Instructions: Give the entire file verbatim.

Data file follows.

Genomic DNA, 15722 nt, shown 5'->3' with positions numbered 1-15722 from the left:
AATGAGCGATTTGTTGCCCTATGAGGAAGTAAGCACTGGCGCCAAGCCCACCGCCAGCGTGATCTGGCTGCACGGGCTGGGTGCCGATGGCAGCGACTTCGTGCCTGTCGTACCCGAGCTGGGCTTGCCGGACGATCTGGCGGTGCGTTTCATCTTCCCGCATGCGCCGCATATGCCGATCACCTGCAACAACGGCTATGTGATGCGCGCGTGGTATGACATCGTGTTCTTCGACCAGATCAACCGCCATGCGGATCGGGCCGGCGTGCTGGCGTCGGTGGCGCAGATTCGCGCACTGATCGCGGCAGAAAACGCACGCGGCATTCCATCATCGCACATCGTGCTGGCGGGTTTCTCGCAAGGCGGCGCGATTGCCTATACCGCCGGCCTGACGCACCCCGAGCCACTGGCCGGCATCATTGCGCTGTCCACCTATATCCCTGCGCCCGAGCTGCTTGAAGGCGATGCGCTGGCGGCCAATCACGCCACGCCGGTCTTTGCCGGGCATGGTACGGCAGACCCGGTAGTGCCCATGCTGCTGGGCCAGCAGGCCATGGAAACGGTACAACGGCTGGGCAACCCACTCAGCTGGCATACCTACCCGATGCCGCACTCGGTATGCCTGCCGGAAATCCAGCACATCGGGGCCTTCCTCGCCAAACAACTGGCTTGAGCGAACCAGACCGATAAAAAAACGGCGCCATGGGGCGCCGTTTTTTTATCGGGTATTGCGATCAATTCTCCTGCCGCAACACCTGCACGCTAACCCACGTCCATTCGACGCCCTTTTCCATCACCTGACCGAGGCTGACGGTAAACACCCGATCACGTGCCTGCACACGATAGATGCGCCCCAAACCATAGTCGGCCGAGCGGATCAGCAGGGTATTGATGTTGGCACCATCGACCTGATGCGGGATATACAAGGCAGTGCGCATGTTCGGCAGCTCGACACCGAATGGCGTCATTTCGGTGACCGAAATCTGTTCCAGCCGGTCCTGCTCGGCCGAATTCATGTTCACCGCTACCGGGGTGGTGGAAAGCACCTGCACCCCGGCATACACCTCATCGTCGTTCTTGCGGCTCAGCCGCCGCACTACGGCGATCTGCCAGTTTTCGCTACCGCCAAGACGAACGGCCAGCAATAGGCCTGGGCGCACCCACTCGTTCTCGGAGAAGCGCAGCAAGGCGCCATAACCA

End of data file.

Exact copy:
Genomic DNA, 15722 nt, shown 5'->3' with positions numbered 1-15722 from the left:
AATGAGCGATTTGTTGCCCTATGAGGAAGTAAGCACTGGCGCCAAGCCCACCGCCAGCGTGATCTGGCTGCACGGGCTGGGTGCCGATGGCAGCGACTTCGTGCCTGTCGTACCCGAGCTGGGCTTGCCGGACGATCTGGCGGTGCGTTTCATCTTCCCGCATGCGCCGCATATGCCGATCACCTGCAACAACGGCTATGTGATGCGCGCGTGGTATGACATCGTGTTCTTCGACCAGATCAACCGCCATGCGGATCGGGCCGGCGTGCTGGCGTCGGTGGCGCAGATTCGCGCACTGATCGCGGCAGAAAACGCACGCGGCATTCCATCATCGCACATCGTGCTGGCGGGTTTCTCGCAAGGCGGCGCGATTGCCTATACCGCCGGCCTGACGCACCCCGAGCCACTGGCCGGCATCATTGCGCTGTCCACCTATATCCCTGCGCCCGAGCTGCTTGAAGGCGATGCGCTGGCGGCCAATCACGCCACGCCGGTCTTTGCCGGGCATGGTACGGCAGACCCGGTAGTGCCCATGCTGCTGGGCCAGCAGGCCATGGAAACGGTACAACGGCTGGGCAACCCACTCAGCTGGCATACCTACCCGATGCCGCACTCGGTATGCCTGCCGGAAATCCAGCACATCGGGGCCTTCCTCGCCAAACAACTGGCTTGAGCGAACCAGACCGATAAAAAAACGGCGCCATGGGGCGCCGTTTTTTTATCGGGTATTGCGATCAATTCTCCTGCCGCAACACCTGCACGCTAACCCACGTCCATTCGACGCCCTTTTCCATCACCTGACCGAGGCTGACGGTAAACACCCGATCACGTGCCTGCACACGATAGATGCGCCCCAAACCATAGTCGGCCGAGCGGATCAGCAGGGTATTGATGTTGGCACCATCGACCTGATGCGGGATATACAAGGCAGTGCGCATGTTCGGCAGCTCGACACCGAATGGCGTCATTTCGGTGACCGAAATCTGTTCCAGCCGGTCCTGCTCGGCCGAATTCATGTTCACCGCTACCGGGGTGGTGGAAAGCACCTGCACCCCGGCATACACCTCATCGTCGTTCTTGCGGCTCAGCCGCCGCACTACGGCGATCTGCCAGTTTTCGCTACCGCCAAGACGAACGGCCAGCAATAGGCCTGGGCGCACCCACTCGTTCTCGGAGAAGCGCAGCAAGGCGCCATAACCA